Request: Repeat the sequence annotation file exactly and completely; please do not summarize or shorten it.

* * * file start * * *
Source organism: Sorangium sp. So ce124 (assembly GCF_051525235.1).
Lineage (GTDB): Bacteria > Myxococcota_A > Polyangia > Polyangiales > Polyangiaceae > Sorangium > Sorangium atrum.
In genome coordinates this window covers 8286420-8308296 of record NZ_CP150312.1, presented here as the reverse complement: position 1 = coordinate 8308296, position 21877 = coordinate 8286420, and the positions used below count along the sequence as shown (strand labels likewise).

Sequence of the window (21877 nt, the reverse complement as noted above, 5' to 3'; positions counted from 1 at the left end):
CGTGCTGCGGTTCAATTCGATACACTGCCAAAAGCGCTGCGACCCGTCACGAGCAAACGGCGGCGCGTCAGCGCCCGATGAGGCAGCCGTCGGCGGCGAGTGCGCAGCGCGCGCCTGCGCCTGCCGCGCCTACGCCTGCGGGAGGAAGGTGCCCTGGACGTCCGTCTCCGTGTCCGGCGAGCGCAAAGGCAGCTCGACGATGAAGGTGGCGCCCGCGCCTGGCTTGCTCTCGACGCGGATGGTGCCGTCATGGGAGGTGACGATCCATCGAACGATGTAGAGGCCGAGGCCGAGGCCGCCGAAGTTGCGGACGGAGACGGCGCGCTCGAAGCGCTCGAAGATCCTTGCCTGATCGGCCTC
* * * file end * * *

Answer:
Source organism: Sorangium sp. So ce124 (assembly GCF_051525235.1).
Lineage (GTDB): Bacteria > Myxococcota_A > Polyangia > Polyangiales > Polyangiaceae > Sorangium > Sorangium atrum.
In genome coordinates this window covers 8286420-8308296 of record NZ_CP150312.1, presented here as the reverse complement: position 1 = coordinate 8308296, position 21877 = coordinate 8286420, and the positions used below count along the sequence as shown (strand labels likewise).

Sequence of the window (21877 nt, the reverse complement as noted above, 5' to 3'; positions counted from 1 at the left end):
CGTGCTGCGGTTCAATTCGATACACTGCCAAAAGCGCTGCGACCCGTCACGAGCAAACGGCGGCGCGTCAGCGCCCGATGAGGCAGCCGTCGGCGGCGAGTGCGCAGCGCGCGCCTGCGCCTGCCGCGCCTACGCCTGCGGGAGGAAGGTGCCCTGGACGTCCGTCTCCGTGTCCGGCGAGCGCAAAGGCAGCTCGACGATGAAGGTGGCGCCCGCGCCTGGCTTGCTCTCGACGCGGATGGTGCCGTCATGGGAGGTGACGATCCATCGAACGATGTAGAGGCCGAGGCCGAGGCCGCCGAAGTTGCGGACGGAGACGGCGCGCTCGAAGCGCTCGAAGATCCTTGCCTGATCGGCCTC